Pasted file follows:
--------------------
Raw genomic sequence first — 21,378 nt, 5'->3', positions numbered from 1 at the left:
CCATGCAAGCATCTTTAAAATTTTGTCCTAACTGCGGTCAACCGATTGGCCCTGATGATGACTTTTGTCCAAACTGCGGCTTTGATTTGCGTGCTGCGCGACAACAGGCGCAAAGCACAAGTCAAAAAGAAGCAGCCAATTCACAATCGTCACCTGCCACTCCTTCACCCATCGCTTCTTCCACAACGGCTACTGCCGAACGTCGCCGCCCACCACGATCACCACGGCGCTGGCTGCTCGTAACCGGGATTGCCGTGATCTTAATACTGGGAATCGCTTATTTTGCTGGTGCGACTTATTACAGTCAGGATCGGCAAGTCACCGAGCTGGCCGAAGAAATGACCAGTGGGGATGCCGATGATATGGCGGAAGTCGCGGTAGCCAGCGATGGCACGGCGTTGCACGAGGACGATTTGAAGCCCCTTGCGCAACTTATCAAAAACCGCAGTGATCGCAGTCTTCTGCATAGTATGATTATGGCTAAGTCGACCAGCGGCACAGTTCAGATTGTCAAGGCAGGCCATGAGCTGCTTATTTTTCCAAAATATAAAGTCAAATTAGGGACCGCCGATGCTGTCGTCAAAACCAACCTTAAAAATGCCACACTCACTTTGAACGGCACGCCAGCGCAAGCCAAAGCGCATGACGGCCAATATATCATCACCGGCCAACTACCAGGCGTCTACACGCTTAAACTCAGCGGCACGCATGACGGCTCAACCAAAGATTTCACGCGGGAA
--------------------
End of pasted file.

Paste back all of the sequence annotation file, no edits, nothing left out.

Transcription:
Raw genomic sequence first — 21,378 nt, 5'->3', positions numbered from 1 at the left:
CCATGCAAGCATCTTTAAAATTTTGTCCTAACTGCGGTCAACCGATTGGCCCTGATGATGACTTTTGTCCAAACTGCGGCTTTGATTTGCGTGCTGCGCGACAACAGGCGCAAAGCACAAGTCAAAAAGAAGCAGCCAATTCACAATCGTCACCTGCCACTCCTTCACCCATCGCTTCTTCCACAACGGCTACTGCCGAACGTCGCCGCCCACCACGATCACCACGGCGCTGGCTGCTCGTAACCGGGATTGCCGTGATCTTAATACTGGGAATCGCTTATTTTGCTGGTGCGACTTATTACAGTCAGGATCGGCAAGTCACCGAGCTGGCCGAAGAAATGACCAGTGGGGATGCCGATGATATGGCGGAAGTCGCGGTAGCCAGCGATGGCACGGCGTTGCACGAGGACGATTTGAAGCCCCTTGCGCAACTTATCAAAAACCGCAGTGATCGCAGTCTTCTGCATAGTATGATTATGGCTAAGTCGACCAGCGGCACAGTTCAGATTGTCAAGGCAGGCCATGAGCTGCTTATTTTTCCAAAATATAAAGTCAAATTAGGGACCGCCGATGCTGTCGTCAAAACCAACCTTAAAAATGCCACACTCACTTTGAACGGCACGCCAGCGCAAGCCAAAGCGCATGACGGCCAATATATCATCACCGGCCAACTACCAGGCGTCTACACGCTTAAACTCAGCGGCACGCATGACGGCTCAACCAAAGATTTCACGCGGGAA